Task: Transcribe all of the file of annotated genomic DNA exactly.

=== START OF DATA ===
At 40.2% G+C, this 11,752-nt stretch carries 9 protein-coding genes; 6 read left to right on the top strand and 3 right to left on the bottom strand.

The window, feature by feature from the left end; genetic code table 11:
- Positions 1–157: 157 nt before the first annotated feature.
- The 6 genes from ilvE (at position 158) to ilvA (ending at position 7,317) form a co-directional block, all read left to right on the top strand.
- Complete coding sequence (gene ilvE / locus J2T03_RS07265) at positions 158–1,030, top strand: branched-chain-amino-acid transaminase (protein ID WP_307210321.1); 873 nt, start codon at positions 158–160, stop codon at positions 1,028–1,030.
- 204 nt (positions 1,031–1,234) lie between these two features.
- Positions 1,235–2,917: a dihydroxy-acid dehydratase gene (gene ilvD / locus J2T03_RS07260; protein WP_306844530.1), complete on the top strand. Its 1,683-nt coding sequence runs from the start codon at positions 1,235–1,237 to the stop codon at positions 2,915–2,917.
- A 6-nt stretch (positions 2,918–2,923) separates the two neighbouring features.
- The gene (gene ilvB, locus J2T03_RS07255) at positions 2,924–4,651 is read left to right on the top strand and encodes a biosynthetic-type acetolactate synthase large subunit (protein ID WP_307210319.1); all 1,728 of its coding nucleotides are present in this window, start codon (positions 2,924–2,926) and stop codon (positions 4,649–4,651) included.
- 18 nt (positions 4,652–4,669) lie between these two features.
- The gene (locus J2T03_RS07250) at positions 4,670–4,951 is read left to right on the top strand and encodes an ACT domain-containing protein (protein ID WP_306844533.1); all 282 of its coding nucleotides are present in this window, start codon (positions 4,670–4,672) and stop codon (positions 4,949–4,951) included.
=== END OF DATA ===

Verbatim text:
At 40.2% G+C, this 11,752-nt stretch carries 9 protein-coding genes; 6 read left to right on the top strand and 3 right to left on the bottom strand.

The window, feature by feature from the left end; genetic code table 11:
- Positions 1–157: 157 nt before the first annotated feature.
- The 6 genes from ilvE (at position 158) to ilvA (ending at position 7,317) form a co-directional block, all read left to right on the top strand.
- Complete coding sequence (gene ilvE / locus J2T03_RS07265) at positions 158–1,030, top strand: branched-chain-amino-acid transaminase (protein ID WP_307210321.1); 873 nt, start codon at positions 158–160, stop codon at positions 1,028–1,030.
- 204 nt (positions 1,031–1,234) lie between these two features.
- Positions 1,235–2,917: a dihydroxy-acid dehydratase gene (gene ilvD / locus J2T03_RS07260; protein WP_306844530.1), complete on the top strand. Its 1,683-nt coding sequence runs from the start codon at positions 1,235–1,237 to the stop codon at positions 2,915–2,917.
- A 6-nt stretch (positions 2,918–2,923) separates the two neighbouring features.
- The gene (gene ilvB, locus J2T03_RS07255) at positions 2,924–4,651 is read left to right on the top strand and encodes a biosynthetic-type acetolactate synthase large subunit (protein ID WP_307210319.1); all 1,728 of its coding nucleotides are present in this window, start codon (positions 2,924–2,926) and stop codon (positions 4,649–4,651) included.
- 18 nt (positions 4,652–4,669) lie between these two features.
- The gene (locus J2T03_RS07250) at positions 4,670–4,951 is read left to right on the top strand and encodes an ACT domain-containing protein (protein ID WP_306844533.1); all 282 of its coding nucleotides are present in this window, start codon (positions 4,670–4,672) and stop codon (positions 4,949–4,951) included.